The International Cricket Council’s decision over the T20 World Cup’s postponement is still awaited but the Board of Control for Cricket in India (BCCI) is doing its preparations for the 13th edition of the Indian Premier League (IPL). In the Apex Council meeting on Friday, the possible schedule and venue details are said to have been discussed, though the final call can only be taken after the T20 World Cup has officially been postponed. Accordingly, the BCCI is set to submit two proposals to the Indian government over hosting the IPL. Based on government guidance and the COVID-19 situation, it would be decided whether the T20 league should be held in India or shifted outside.
As of now, Dubai has emerged as the strongest contender to host IPL 2020 if the board decides to organise the league outside the country. What works in Dubai’s favour is the ease with which overseas players can be flown in for the tournament in comparison to India where the COVID-19 is still rampant.
“Since Dubai is a frequent port of transit for international travel, flying in international cricketers will be a lot easier in Dubai, as opposed to India,” a BCCI source told Cricket Age.
It is expected to be a curtailed IPL, with multiple matches in a single day over 30-40 days. If the league is held in India, Maharashtra is the most likely host since it has multiple venues in Mumbai and Pune.
What also has to be considered is that the state is the worst-hit by COVID-19 in the country which makes hosting the league there extremely risky. Even if the BCCI is ready to take that risk, they would need both central and state governments’ approvals to do so.
“Both proposals, of staging the IPL at four venues in Mumbai-Pune as well as taking it to UAE will be put forth. A final decision will be taken based on government’s advice. If the ICC calls off the T20 World Cup, the IPL Governing Council will meet and take a call,” the source added.
UAE too is keen. Speaking to Gulf News, Salman Hanif, Head of Cricket & Events of Dubai Sports City (which includes the Dubai International Stadium & the ICC Academy) said they were ready to host and provide practice facilities. “The stadium has nine wickets on the top in case a large number of matches have to be accommodated within a smaller time-frame. We will not be scheduling any matches there to keep the wickets fresh,” said Hanif.
“The practice facilities are never going to be a problem as we have hosted multi-team events before. In the ICC complex alone, there are 38 wickets — spread over the two Oval grounds, the simulated turf wickets as well as the state-of-the-art indoor facilities in case they want to beat the heat.”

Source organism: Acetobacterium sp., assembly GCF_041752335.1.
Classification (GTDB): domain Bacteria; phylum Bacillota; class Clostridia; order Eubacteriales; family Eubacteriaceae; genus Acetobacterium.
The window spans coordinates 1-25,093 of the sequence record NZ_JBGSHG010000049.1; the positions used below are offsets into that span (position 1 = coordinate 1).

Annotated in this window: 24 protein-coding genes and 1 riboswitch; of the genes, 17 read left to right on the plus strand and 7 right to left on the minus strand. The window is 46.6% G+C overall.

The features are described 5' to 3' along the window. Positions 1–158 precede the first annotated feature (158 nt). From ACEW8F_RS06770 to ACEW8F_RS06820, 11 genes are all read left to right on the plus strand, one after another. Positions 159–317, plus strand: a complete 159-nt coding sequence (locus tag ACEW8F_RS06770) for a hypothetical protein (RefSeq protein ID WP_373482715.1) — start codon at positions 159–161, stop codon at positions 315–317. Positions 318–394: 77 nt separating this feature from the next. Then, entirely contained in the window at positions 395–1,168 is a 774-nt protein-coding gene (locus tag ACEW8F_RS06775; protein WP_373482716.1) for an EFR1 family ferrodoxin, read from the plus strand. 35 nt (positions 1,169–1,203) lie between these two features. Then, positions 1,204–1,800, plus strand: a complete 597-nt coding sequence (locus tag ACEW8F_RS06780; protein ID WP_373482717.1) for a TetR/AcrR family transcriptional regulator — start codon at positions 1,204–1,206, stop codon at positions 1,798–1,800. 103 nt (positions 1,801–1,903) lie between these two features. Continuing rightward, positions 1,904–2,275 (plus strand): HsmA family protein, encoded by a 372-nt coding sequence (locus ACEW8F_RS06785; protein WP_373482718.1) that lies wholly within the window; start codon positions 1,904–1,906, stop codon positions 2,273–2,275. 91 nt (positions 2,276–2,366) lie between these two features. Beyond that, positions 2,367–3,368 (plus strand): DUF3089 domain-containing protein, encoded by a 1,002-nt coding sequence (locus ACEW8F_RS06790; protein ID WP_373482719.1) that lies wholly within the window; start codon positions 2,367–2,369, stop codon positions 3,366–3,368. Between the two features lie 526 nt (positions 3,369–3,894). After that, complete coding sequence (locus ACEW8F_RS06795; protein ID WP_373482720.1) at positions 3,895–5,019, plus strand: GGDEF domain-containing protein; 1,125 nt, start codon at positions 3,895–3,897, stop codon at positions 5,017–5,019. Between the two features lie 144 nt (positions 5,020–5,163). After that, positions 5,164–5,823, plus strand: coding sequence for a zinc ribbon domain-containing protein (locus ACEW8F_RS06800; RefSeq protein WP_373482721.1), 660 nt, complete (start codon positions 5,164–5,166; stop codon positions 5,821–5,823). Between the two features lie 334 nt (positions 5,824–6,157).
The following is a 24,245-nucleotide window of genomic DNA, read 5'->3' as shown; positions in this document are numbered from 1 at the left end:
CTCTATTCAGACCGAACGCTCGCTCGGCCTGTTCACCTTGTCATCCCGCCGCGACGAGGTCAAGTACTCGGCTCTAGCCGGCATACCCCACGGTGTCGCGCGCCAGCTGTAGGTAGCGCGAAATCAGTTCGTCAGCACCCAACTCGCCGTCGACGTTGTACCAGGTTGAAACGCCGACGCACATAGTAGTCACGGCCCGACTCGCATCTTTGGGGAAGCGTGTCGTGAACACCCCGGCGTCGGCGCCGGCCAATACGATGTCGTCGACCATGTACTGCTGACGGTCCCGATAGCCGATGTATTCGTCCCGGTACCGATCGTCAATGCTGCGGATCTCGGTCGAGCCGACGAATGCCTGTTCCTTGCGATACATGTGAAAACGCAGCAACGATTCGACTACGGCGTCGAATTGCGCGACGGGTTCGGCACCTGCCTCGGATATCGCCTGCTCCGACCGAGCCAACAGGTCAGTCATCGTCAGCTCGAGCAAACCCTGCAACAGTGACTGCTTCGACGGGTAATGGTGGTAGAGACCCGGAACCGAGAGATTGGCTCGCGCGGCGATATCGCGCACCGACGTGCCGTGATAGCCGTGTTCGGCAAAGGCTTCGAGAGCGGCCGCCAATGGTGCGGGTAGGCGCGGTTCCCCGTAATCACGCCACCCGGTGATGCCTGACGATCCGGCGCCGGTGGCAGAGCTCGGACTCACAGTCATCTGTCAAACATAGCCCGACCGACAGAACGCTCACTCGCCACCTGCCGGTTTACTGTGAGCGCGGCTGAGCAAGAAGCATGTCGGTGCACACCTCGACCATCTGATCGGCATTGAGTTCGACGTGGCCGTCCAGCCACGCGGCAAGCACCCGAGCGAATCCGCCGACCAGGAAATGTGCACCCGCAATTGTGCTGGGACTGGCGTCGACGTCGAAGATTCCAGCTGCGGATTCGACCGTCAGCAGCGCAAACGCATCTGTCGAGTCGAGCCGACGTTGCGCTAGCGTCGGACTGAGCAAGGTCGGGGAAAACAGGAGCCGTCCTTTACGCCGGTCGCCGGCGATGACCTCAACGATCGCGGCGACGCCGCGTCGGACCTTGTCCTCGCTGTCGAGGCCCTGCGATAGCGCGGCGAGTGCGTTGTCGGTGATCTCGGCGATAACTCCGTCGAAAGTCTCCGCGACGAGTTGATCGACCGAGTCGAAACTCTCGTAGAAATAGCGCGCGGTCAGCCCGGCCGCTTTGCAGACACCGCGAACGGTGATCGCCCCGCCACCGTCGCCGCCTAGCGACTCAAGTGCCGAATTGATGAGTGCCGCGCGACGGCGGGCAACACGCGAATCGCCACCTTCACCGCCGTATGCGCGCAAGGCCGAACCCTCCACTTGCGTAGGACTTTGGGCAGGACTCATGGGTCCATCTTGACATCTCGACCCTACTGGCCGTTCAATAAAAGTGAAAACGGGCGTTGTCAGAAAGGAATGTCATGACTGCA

The board also informed it’s Apex Council that no domestic cricket would be held until December. Thirty-eight teams take part in various domestic and age-group tournaments played across the country. Since players’ mobility is a big factor, the board doesn’t want to taking any hasty decision on its domestic calendar.
Tournaments like Duleep Trophy, Deodhar Trophy and Challengers series will be scrapped and age-group tournaments too will take a major hit this season.
Not just domestic cricket, but no international games are likely to be played at home this year.
New CEO advertisement
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No objection raised at Shah’s presence
BCCI secretary Jay Shah attended the Apex Council meeting and there was no objection raised by any of its members. Board President Sourav Ganguly shared legal opinion from a former chief justice of India and also from the BCCI’s legal team that the eligibility criteria and cooling-off period was relevant only for contesting elections and not for attending meetings, and Shah breached no rules by doing so. The representative of the Comptroller and Auditor General (CAG) of India in the Apex Council, Alka Rehani Bharadwaj, had raised a red flag over the matter in her mail dated July 4. She argued that Shah couldn’t attend the meeting as his term had ended last month and he should go for a cooling-off period, as per the Lodha Committee’s recommendations. She hadasked for the joint secretary to “officiate” as the secretary during the meeting.